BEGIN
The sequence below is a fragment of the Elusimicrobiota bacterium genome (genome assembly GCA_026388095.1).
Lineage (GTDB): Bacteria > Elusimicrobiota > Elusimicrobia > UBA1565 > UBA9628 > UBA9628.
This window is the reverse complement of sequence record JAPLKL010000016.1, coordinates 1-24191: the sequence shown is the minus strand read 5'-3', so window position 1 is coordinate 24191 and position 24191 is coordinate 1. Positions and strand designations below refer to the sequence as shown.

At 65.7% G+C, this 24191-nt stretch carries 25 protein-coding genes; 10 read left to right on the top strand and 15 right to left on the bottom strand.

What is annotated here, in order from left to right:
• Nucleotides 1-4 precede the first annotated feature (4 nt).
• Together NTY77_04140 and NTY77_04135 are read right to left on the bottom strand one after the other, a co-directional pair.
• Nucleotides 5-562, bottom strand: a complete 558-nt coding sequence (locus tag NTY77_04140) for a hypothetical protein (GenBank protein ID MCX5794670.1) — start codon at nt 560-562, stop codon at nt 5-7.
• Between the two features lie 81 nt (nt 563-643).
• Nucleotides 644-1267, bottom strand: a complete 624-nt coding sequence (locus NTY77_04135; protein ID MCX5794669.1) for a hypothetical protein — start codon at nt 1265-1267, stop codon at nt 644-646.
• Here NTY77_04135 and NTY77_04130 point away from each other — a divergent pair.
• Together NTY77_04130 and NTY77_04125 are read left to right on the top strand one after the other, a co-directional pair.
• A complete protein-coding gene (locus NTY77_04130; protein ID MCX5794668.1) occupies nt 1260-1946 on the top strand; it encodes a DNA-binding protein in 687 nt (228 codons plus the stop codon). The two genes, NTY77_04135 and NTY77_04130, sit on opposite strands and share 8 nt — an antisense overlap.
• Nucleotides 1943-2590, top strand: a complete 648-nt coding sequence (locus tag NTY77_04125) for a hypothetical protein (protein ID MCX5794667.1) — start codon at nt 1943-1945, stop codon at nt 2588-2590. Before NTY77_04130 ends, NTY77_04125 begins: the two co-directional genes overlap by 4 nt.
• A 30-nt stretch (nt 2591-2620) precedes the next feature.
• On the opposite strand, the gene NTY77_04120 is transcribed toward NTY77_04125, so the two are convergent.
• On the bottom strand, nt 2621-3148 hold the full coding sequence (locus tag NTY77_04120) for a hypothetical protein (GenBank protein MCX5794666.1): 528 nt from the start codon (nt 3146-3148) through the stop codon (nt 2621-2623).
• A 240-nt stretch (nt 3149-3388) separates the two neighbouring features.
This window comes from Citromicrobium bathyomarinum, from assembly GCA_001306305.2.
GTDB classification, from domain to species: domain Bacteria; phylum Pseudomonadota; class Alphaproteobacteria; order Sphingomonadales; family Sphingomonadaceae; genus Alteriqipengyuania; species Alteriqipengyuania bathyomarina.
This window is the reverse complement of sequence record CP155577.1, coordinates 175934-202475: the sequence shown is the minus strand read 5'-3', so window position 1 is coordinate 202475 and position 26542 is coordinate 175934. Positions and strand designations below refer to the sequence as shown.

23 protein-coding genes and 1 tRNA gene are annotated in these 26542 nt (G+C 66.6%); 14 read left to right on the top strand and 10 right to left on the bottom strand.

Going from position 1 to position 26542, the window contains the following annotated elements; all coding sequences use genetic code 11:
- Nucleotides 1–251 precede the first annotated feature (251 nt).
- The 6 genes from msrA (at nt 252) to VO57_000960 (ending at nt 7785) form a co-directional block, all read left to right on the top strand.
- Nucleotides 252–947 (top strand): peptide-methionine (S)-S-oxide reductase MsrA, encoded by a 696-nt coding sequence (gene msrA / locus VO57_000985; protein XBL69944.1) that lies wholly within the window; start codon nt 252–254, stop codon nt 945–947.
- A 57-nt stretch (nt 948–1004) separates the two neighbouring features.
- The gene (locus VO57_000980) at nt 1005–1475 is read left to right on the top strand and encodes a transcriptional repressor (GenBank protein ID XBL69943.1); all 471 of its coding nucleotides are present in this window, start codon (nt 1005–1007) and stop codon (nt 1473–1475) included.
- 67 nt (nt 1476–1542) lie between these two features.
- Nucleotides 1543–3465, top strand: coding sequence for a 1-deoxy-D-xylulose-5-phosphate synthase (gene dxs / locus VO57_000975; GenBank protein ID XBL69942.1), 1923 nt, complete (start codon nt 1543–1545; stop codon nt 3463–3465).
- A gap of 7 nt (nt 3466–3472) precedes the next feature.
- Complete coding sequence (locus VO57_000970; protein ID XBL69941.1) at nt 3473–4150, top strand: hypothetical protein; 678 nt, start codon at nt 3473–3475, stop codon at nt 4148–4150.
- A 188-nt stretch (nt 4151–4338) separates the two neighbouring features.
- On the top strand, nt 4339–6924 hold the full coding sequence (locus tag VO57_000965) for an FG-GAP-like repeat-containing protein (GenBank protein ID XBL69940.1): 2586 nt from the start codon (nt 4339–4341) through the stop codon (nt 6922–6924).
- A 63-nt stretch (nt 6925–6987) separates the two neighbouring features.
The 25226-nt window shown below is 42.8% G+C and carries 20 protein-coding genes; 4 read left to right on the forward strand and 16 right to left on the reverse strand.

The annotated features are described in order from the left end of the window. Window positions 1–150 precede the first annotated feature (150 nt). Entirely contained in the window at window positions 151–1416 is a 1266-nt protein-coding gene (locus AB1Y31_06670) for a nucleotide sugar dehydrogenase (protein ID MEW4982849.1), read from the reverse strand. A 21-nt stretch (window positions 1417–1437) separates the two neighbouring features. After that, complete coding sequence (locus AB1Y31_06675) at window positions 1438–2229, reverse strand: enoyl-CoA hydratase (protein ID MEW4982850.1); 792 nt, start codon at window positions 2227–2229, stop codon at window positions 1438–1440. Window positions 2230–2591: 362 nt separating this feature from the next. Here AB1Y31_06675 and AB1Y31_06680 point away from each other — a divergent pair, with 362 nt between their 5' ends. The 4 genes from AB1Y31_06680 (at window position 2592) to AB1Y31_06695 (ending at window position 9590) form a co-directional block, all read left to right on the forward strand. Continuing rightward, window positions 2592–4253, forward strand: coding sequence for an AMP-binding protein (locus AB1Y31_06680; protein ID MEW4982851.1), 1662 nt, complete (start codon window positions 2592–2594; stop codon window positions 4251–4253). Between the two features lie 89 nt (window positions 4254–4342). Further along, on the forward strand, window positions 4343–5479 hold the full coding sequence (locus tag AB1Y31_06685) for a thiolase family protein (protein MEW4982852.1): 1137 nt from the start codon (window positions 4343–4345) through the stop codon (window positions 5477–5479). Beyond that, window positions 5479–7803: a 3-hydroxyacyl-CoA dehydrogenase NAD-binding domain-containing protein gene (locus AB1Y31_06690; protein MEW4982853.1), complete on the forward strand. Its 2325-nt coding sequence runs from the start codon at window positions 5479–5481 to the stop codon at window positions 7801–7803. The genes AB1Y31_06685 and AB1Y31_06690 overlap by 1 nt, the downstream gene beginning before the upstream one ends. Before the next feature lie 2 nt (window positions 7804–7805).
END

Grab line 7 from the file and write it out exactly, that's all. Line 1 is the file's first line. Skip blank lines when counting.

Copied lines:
• Together NTY77_04140 and NTY77_04135 are read right to left on the bottom strand one after the other, a co-directional pair.